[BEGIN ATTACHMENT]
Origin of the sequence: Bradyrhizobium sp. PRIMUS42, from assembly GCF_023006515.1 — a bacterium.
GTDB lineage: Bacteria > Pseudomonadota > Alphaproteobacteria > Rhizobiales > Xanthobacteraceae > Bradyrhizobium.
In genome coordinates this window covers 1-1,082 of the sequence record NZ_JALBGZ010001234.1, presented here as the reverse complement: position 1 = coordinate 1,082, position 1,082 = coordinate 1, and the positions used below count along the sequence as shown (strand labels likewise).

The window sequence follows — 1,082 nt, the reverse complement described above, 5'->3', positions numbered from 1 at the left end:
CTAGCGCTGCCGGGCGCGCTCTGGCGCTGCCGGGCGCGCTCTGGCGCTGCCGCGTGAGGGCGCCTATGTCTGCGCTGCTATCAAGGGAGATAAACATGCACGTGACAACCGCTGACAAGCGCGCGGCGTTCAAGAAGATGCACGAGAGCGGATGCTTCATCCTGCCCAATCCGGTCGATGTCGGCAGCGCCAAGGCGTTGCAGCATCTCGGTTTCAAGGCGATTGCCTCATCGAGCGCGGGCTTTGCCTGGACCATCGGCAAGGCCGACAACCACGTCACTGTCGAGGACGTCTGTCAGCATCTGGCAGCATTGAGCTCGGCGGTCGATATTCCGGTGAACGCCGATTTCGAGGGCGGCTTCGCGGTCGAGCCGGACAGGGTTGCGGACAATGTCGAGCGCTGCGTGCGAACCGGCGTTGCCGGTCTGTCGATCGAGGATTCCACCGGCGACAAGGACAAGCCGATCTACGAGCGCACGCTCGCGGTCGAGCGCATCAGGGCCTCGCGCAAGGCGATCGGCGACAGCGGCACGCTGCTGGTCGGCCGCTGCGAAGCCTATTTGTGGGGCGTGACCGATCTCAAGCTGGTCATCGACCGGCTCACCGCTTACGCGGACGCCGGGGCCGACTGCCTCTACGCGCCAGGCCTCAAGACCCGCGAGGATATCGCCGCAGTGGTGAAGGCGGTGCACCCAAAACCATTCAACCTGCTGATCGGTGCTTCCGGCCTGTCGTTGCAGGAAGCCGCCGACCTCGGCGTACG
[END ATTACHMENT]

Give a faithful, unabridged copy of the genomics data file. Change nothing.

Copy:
Origin of the sequence: Bradyrhizobium sp. PRIMUS42, from assembly GCF_023006515.1 — a bacterium.
GTDB lineage: Bacteria > Pseudomonadota > Alphaproteobacteria > Rhizobiales > Xanthobacteraceae > Bradyrhizobium.
In genome coordinates this window covers 1-1,082 of the sequence record NZ_JALBGZ010001234.1, presented here as the reverse complement: position 1 = coordinate 1,082, position 1,082 = coordinate 1, and the positions used below count along the sequence as shown (strand labels likewise).

The window sequence follows — 1,082 nt, the reverse complement described above, 5'->3', positions numbered from 1 at the left end:
CTAGCGCTGCCGGGCGCGCTCTGGCGCTGCCGGGCGCGCTCTGGCGCTGCCGCGTGAGGGCGCCTATGTCTGCGCTGCTATCAAGGGAGATAAACATGCACGTGACAACCGCTGACAAGCGCGCGGCGTTCAAGAAGATGCACGAGAGCGGATGCTTCATCCTGCCCAATCCGGTCGATGTCGGCAGCGCCAAGGCGTTGCAGCATCTCGGTTTCAAGGCGATTGCCTCATCGAGCGCGGGCTTTGCCTGGACCATCGGCAAGGCCGACAACCACGTCACTGTCGAGGACGTCTGTCAGCATCTGGCAGCATTGAGCTCGGCGGTCGATATTCCGGTGAACGCCGATTTCGAGGGCGGCTTCGCGGTCGAGCCGGACAGGGTTGCGGACAATGTCGAGCGCTGCGTGCGAACCGGCGTTGCCGGTCTGTCGATCGAGGATTCCACCGGCGACAAGGACAAGCCGATCTACGAGCGCACGCTCGCGGTCGAGCGCATCAGGGCCTCGCGCAAGGCGATCGGCGACAGCGGCACGCTGCTGGTCGGCCGCTGCGAAGCCTATTTGTGGGGCGTGACCGATCTCAAGCTGGTCATCGACCGGCTCACCGCTTACGCGGACGCCGGGGCCGACTGCCTCTACGCGCCAGGCCTCAAGACCCGCGAGGATATCGCCGCAGTGGTGAAGGCGGTGCACCCAAAACCATTCAACCTGCTGATCGGTGCTTCCGGCCTGTCGTTGCAGGAAGCCGCCGACCTCGGCGTACG